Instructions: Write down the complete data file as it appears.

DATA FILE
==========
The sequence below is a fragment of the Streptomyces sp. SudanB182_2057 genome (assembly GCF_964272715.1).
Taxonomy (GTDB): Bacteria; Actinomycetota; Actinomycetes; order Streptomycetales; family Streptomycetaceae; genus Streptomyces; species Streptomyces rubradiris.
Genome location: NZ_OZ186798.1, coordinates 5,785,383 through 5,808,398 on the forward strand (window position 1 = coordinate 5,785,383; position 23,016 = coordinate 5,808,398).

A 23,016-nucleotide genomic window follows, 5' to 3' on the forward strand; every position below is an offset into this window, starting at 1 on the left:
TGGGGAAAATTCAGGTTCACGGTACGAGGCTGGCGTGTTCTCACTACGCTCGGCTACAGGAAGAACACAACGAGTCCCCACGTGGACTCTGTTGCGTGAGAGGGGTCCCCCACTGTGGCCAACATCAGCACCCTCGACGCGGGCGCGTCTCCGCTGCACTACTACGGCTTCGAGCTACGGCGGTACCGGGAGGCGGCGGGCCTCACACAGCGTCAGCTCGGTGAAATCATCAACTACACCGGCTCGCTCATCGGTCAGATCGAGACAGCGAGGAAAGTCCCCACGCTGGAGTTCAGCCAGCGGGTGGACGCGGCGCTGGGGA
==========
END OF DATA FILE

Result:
The sequence below is a fragment of the Streptomyces sp. SudanB182_2057 genome (assembly GCF_964272715.1).
Taxonomy (GTDB): Bacteria; Actinomycetota; Actinomycetes; order Streptomycetales; family Streptomycetaceae; genus Streptomyces; species Streptomyces rubradiris.
Genome location: NZ_OZ186798.1, coordinates 5,785,383 through 5,808,398 on the forward strand (window position 1 = coordinate 5,785,383; position 23,016 = coordinate 5,808,398).

A 23,016-nucleotide genomic window follows, 5' to 3' on the forward strand; every position below is an offset into this window, starting at 1 on the left:
TGGGGAAAATTCAGGTTCACGGTACGAGGCTGGCGTGTTCTCACTACGCTCGGCTACAGGAAGAACACAACGAGTCCCCACGTGGACTCTGTTGCGTGAGAGGGGTCCCCCACTGTGGCCAACATCAGCACCCTCGACGCGGGCGCGTCTCCGCTGCACTACTACGGCTTCGAGCTACGGCGGTACCGGGAGGCGGCGGGCCTCACACAGCGTCAGCTCGGTGAAATCATCAACTACACCGGCTCGCTCATCGGTCAGATCGAGACAGCGAGGAAAGTCCCCACGCTGGAGTTCAGCCAGCGGGTGGACGCGGCGCTGGGGA